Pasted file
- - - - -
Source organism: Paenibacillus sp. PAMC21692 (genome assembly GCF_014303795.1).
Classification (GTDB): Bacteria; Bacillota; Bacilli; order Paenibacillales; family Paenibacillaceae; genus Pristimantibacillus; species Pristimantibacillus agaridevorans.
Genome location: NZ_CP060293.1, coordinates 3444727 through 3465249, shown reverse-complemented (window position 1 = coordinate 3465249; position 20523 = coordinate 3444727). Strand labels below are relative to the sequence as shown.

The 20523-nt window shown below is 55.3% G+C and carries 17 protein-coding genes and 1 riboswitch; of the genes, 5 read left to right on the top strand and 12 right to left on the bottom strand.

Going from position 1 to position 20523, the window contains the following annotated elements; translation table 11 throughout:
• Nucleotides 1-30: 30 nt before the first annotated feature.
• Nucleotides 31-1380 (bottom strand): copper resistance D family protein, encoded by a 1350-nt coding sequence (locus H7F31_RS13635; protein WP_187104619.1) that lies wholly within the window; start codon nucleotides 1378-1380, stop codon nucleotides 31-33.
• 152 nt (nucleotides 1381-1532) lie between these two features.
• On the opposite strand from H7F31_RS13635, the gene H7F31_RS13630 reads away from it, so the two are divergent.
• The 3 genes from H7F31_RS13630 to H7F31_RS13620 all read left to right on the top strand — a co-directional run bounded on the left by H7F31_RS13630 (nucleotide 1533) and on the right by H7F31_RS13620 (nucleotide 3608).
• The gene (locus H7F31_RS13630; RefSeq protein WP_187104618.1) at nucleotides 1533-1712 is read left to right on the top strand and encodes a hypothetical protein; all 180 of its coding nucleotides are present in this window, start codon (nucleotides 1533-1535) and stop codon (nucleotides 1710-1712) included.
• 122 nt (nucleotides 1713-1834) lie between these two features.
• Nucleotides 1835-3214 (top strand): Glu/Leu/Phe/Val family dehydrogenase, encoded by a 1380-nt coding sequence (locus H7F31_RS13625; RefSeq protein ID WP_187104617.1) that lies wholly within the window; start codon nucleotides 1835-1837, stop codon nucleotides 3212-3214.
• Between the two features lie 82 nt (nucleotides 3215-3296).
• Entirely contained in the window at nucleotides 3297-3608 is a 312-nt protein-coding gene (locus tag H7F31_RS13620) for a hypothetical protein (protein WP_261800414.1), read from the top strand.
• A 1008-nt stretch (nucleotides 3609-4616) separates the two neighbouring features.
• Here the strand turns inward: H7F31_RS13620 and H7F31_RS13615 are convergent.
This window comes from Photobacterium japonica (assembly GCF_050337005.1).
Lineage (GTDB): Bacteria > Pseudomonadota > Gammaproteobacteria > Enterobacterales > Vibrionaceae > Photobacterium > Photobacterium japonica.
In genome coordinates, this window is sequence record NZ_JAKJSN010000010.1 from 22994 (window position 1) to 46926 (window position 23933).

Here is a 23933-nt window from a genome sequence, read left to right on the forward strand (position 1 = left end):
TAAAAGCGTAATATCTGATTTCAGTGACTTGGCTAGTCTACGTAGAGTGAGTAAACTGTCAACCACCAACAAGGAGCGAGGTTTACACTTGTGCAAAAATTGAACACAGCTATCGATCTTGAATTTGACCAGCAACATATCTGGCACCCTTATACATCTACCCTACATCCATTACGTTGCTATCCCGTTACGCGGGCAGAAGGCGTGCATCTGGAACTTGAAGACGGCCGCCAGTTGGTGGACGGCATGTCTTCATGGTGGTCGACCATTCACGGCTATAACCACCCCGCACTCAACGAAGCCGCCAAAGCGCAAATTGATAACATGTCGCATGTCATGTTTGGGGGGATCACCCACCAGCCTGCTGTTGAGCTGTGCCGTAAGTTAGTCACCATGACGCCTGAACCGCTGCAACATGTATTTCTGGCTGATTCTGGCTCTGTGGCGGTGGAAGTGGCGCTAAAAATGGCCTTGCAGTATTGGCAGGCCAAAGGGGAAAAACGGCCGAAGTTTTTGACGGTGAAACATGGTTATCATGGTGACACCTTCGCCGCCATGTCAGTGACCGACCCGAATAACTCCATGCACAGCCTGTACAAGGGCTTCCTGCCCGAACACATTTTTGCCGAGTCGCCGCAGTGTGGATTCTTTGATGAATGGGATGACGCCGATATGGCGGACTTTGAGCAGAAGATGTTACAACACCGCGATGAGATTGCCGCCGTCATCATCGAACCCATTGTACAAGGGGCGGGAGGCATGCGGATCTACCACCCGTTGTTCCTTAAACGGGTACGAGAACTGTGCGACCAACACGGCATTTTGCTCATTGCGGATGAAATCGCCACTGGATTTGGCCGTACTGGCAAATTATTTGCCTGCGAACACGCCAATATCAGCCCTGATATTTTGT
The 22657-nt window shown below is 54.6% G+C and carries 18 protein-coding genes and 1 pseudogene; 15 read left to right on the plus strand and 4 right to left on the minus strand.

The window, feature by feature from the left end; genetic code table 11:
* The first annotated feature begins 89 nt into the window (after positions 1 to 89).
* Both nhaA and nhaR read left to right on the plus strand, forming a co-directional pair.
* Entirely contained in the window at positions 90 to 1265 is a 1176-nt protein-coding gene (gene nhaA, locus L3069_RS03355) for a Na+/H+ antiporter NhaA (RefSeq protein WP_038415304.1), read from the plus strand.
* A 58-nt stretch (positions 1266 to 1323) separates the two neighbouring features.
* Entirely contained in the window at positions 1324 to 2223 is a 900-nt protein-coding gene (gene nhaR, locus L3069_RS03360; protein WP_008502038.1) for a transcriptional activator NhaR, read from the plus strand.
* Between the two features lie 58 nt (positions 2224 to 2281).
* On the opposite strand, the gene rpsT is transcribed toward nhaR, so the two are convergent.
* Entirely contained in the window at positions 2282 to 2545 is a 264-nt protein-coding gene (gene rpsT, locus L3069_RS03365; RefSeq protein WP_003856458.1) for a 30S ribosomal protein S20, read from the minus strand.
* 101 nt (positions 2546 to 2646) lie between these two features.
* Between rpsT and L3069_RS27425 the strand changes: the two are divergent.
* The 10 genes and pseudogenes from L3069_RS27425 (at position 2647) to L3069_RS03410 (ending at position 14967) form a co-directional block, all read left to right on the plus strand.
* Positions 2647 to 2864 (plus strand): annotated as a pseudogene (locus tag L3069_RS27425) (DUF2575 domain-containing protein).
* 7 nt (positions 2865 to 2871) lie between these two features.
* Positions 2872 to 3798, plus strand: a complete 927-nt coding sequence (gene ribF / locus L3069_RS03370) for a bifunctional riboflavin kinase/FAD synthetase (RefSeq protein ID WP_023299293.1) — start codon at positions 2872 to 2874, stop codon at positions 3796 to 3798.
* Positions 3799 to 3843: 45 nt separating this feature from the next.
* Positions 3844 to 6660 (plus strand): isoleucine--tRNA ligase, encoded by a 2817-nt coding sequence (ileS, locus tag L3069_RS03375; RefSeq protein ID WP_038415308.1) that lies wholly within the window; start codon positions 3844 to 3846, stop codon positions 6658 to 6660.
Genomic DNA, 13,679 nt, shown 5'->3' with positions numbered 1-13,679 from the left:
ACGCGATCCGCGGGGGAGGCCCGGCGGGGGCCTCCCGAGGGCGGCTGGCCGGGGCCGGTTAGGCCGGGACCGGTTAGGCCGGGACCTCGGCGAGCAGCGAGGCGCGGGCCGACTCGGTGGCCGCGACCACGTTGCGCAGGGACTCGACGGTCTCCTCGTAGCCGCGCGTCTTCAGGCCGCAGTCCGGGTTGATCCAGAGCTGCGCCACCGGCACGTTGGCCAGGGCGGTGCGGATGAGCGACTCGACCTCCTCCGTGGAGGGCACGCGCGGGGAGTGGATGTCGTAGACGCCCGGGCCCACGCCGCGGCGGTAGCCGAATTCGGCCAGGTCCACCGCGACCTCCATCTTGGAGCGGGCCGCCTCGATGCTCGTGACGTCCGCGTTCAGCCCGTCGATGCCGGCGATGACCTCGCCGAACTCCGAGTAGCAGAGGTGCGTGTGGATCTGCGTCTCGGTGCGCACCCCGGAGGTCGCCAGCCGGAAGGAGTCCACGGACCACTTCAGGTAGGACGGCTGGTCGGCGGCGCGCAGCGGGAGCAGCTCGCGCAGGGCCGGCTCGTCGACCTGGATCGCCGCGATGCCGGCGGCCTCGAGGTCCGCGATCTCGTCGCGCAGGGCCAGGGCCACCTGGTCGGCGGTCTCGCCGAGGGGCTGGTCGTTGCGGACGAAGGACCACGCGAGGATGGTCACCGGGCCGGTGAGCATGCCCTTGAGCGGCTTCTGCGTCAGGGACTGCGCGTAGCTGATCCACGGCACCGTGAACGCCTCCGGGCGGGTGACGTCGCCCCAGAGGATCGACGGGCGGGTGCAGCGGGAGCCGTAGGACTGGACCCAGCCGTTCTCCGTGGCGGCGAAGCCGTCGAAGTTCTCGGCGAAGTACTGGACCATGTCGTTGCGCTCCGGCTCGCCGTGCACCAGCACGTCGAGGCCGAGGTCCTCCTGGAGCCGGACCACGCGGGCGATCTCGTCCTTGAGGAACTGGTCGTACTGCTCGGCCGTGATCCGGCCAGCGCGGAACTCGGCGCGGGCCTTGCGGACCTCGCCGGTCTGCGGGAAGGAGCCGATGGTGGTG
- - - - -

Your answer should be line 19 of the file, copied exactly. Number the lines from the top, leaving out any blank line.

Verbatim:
Lineage (GTDB): Bacteria > Pseudomonadota > Gammaproteobacteria > Enterobacterales > Vibrionaceae > Photobacterium > Photobacterium japonica.